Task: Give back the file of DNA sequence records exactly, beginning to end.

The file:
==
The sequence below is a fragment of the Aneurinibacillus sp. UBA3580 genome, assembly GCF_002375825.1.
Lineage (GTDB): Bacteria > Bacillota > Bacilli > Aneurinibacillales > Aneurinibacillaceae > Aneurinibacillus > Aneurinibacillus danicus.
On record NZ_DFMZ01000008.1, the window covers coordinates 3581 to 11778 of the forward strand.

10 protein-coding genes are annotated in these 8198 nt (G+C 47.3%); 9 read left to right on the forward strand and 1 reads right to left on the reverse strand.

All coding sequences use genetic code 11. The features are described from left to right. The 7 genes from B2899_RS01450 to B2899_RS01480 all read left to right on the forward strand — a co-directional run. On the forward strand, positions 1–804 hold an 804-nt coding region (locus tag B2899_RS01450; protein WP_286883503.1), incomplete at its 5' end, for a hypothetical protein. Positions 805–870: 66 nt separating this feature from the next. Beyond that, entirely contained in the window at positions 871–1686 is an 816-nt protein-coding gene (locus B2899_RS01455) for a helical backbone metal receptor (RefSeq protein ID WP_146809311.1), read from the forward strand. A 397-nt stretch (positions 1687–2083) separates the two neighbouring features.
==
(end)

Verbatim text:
The sequence below is a fragment of the Aneurinibacillus sp. UBA3580 genome, assembly GCF_002375825.1.
Lineage (GTDB): Bacteria > Bacillota > Bacilli > Aneurinibacillales > Aneurinibacillaceae > Aneurinibacillus > Aneurinibacillus danicus.
On record NZ_DFMZ01000008.1, the window covers coordinates 3581 to 11778 of the forward strand.

10 protein-coding genes are annotated in these 8198 nt (G+C 47.3%); 9 read left to right on the forward strand and 1 reads right to left on the reverse strand.

All coding sequences use genetic code 11. The features are described from left to right. The 7 genes from B2899_RS01450 to B2899_RS01480 all read left to right on the forward strand — a co-directional run. On the forward strand, positions 1–804 hold an 804-nt coding region (locus tag B2899_RS01450; protein WP_286883503.1), incomplete at its 5' end, for a hypothetical protein. Positions 805–870: 66 nt separating this feature from the next. Beyond that, entirely contained in the window at positions 871–1686 is an 816-nt protein-coding gene (locus B2899_RS01455) for a helical backbone metal receptor (RefSeq protein ID WP_146809311.1), read from the forward strand. A 397-nt stretch (positions 1687–2083) separates the two neighbouring features.